I’m also concerned that this way of thinking does not allow for freedom to fail. If the pressure is on to make sure that all your work is ‘great’ work, where does that leave experimental work? Again, artists drawn to experiment will have no choice but to go elsewhere, to countries where the value of their work is understood. Countries like, for example, Germany – the very country Joyce cites as an example of getting your approach to the arts right. While making cuts to other parts of their national budget, they have increased arts spending by 8%. This is a testament to the difference between British and German attitudes towards the arts, but it’s important to remember that these differences aren’t just about money – Germany has (in theatre and opera at least) a completely different attitude to artist development, allowing for nurturing of emerging and mid-level artists as well as their more established counterparts. It is reassuring to see Germany taking such a step, but Scotland has a long way to go before it’s in a position to do the same because it would require a huge change in how people relate to the arts in the first place.

Elsewhere on the net, we’ve got thoughts from Pete Wishart, formerly of Runrig, currently Westminster Spokesperson for Home Affairs and Culture, Media and Sport. This is the gist of his argument:

Our creative industries are one of the major drivers of our economy and they have to be looked after, supported and nurtured.

Never mind all that silly self-reflection as a society, profound influence on people’s lives, education and civilising influence, the important thing is CULTURE = £££££!! Let’s get those artists arting, there’s gold in them thar hills!

In order to maintain our “cultural footprint”, whatever one of those may be, we apparently need to “develop our own distinct product”. You know, I find that deeply sinister. We’re supposed to make work that reflects some kind of bureaucratically-decided agenda, work that can be exported in a pretty tartan package with a Visit Scotland sticker slapped across it? That’s not art, that’s marketing material at best and propaganda at worst. If there’s a distinctive flavour to the work produced by a particular country, let that be something that grows organically as a response to shared influences and concerns.

I had to laugh at his suggestion that Creative Scotland has a role to play in getting artists to engage with the internet. We are talking about the same Creative Scotland, right? The one I’m talking about is the one with the horribly-designed website and fairly inept use of social media. Most artists are actually pretty web-savvy these days. We have to be. Most of us don’t have hefty salaries to rely on, and making self-employment viable relies increasingly on being good at using the internet.

On to another voice – Kevin Williamson’s this time, over at Bella Caledonia. (These are in no particular order, by the way, just as I happen to come across the open tabs on my browser.) This is where I started to find things really, really interesting. Kevin, like Kenneth Roy over at The Scottish Review, makes some excellent points about the lack of engagement or understanding from government. Since Creative Scotland serves policies that are decided at government level, surely Fiona Hyslop should be getting involved with all of this? Yet following her instruction to Creative Scotland to sort itself out, she has been conspicuously quiet. I asked whether she was planning to attend either Artists’ Open Space or the Tramway World Cafe and got a response saying she couldn’t as she would be busy promoting Scottish culture in India, which felt a wee bit like the cart being put before the horse and made me wonder whether the seriousness of this issue is clearly understood. (NB: While I’ve been writing this I understand Ms Hyslop has made some comments on the report from the board meeting. They seem to be pretty generic suggestions that artists and Creative Scotland should be nice to each other. If I come across anything else I’ll edit it in.)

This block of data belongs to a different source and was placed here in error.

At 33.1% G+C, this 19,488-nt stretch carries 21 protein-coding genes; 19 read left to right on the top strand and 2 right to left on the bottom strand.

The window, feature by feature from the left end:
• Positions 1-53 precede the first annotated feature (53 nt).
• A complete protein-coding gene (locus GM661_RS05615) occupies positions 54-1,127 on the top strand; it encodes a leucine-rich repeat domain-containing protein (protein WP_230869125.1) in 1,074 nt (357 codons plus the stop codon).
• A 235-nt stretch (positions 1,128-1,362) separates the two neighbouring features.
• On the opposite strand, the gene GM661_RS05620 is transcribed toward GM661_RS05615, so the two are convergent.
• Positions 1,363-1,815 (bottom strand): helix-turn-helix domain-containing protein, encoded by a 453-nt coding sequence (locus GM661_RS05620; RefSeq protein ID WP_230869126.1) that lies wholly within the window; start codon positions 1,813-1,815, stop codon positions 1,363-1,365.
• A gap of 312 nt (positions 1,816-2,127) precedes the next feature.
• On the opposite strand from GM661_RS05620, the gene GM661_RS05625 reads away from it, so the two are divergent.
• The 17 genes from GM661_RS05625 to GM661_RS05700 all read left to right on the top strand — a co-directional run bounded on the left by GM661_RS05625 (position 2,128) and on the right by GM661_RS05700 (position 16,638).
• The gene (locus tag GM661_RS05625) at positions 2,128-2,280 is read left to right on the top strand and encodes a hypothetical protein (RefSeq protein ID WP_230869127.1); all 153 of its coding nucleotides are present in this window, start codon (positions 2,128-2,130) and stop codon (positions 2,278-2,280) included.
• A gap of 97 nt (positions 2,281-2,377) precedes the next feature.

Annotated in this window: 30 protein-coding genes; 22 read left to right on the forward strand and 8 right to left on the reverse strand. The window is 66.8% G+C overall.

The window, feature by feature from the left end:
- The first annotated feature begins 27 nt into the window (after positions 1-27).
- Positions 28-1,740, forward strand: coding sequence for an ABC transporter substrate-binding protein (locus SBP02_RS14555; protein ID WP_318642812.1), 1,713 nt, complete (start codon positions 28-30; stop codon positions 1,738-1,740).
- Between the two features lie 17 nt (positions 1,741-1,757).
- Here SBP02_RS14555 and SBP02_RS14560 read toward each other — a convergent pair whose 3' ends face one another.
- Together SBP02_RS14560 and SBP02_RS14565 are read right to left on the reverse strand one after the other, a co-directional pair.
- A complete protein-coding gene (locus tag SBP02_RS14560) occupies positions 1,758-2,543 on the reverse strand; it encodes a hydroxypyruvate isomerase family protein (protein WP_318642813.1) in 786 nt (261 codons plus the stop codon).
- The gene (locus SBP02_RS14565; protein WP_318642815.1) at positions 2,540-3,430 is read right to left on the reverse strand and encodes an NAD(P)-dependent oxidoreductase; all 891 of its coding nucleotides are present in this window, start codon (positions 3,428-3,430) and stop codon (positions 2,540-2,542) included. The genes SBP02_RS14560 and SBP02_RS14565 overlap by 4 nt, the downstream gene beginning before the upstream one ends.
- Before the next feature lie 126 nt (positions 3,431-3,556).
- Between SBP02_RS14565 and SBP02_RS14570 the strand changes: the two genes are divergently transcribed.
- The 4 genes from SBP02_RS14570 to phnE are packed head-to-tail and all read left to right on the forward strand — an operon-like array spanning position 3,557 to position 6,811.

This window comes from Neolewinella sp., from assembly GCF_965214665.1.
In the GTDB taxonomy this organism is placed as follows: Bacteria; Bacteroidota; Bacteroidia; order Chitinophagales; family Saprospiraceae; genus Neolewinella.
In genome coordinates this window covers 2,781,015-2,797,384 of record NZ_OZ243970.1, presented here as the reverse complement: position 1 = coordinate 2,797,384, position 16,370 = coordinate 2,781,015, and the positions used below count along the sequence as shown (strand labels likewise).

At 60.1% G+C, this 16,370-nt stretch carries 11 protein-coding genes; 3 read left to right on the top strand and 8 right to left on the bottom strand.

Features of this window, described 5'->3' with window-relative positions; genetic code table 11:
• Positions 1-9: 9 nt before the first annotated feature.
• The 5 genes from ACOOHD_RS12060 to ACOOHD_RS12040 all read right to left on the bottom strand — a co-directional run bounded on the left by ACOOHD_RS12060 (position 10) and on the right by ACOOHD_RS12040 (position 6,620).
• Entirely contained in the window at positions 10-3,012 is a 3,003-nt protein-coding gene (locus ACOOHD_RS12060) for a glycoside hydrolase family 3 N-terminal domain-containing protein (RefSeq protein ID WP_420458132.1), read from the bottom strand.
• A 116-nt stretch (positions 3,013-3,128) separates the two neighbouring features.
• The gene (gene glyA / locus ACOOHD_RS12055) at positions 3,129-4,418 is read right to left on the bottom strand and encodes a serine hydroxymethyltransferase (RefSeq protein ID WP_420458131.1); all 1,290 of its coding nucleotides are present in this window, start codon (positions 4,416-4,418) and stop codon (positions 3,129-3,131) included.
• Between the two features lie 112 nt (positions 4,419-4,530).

And finally, there’s a strange contribution from The Commonty, a creative practice collective in the South West. I’m not entirely sure what this letter is trying to say beyond “we like Creative Scotland”. It’s all a bit vague, with a lot of talk about “initiatives”, “delivery of… Creative Scotland’s remit”, “real impact” and “strategic direction” and nothing more specific (for instance, examples of the projects Creative Scotland has backed and what “impact” they have had, or what the “specific realities of life in rural Scotland” might be). The assertion that “the overall momentum of change is in the right direction” would carry more weight if we had any idea what that actually meant.

There’s some complaint about the way this letter was reported in the national press, but to be honest I don’t see how it could have been otherwise. It’s nice to hear that there are some happy artists in Dumfries & Galloway and it’s good to give credit where it’s due, but this is a discussion about how Creative Scotland treats artists, not regions. Of course it met with a slightly bemused response. It’s not really relevant to this particular discussion. It’s not about whether it fits the national press’ story, it’s about the fact that in this particular conversation, the letter is a non sequitur.

 

And now the statement from the board has been released, so I’m going to go and have a look at that. At first glance I can see that they’re planning to do away with “strategic commissioning”, which seems to me like a step in the right direction – let’s hope that the rest of it turns out to be full of change for the better. No doubt there’ll be more Creative Scotland posts to come, but I’d like to think that they’ll be hopeful ones. I much prefer being optimistic to being weary.

It looks like this is Creative Scotland admitting they got things wrong and promising change. Let’s hope!